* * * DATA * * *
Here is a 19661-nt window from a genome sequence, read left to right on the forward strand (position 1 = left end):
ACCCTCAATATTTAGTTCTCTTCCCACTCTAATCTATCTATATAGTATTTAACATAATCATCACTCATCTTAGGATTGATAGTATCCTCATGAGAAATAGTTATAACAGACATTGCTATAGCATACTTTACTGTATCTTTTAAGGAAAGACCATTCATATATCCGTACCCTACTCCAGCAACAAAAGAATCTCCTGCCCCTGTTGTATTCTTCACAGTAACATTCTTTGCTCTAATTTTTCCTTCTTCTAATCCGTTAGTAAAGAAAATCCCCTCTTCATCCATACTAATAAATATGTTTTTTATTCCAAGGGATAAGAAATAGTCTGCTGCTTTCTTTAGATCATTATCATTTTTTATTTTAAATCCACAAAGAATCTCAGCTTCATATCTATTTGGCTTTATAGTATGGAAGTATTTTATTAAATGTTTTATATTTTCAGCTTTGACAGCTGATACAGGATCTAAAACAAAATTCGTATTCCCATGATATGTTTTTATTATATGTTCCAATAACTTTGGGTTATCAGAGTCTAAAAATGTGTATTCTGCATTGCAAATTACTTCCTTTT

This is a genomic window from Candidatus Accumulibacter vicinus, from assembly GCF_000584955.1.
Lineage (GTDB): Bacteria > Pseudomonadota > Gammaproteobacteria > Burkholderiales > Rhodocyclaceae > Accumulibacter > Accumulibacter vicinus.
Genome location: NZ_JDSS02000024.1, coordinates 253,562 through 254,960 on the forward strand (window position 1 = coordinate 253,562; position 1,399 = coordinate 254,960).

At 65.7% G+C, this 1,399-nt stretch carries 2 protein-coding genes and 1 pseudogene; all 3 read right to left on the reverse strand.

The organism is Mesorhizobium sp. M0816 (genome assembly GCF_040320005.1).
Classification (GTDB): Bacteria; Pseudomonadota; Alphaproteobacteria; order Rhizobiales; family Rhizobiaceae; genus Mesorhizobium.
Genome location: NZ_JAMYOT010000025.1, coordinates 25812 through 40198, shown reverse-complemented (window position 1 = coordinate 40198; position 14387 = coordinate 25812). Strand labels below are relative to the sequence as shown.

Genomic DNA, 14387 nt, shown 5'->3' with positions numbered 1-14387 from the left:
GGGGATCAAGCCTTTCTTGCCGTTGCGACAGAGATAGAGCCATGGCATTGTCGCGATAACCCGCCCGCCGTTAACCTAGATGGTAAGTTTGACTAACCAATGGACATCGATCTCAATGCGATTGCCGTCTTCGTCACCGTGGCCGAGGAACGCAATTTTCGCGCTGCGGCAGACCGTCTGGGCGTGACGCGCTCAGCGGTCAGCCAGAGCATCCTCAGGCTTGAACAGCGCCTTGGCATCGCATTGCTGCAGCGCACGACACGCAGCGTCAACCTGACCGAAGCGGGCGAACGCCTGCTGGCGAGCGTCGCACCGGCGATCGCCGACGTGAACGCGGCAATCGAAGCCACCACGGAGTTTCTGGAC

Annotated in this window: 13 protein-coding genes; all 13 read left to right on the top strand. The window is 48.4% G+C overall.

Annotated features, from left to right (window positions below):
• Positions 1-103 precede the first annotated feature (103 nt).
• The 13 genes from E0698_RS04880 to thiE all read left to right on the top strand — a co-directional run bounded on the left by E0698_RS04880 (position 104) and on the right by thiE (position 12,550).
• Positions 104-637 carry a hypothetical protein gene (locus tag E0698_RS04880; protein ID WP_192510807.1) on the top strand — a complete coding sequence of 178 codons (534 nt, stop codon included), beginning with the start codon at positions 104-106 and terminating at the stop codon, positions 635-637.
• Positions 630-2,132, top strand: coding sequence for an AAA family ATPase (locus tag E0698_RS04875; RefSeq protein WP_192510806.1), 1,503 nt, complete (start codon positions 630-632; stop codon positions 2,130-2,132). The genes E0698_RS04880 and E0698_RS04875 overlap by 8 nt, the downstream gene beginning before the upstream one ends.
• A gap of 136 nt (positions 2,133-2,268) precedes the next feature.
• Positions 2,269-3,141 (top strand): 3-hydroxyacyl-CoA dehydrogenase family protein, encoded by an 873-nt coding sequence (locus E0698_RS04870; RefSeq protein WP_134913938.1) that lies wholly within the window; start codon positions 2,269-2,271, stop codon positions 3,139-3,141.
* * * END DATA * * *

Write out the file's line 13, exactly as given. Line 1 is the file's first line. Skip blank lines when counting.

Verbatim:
Annotated features, from left to right (window positions below):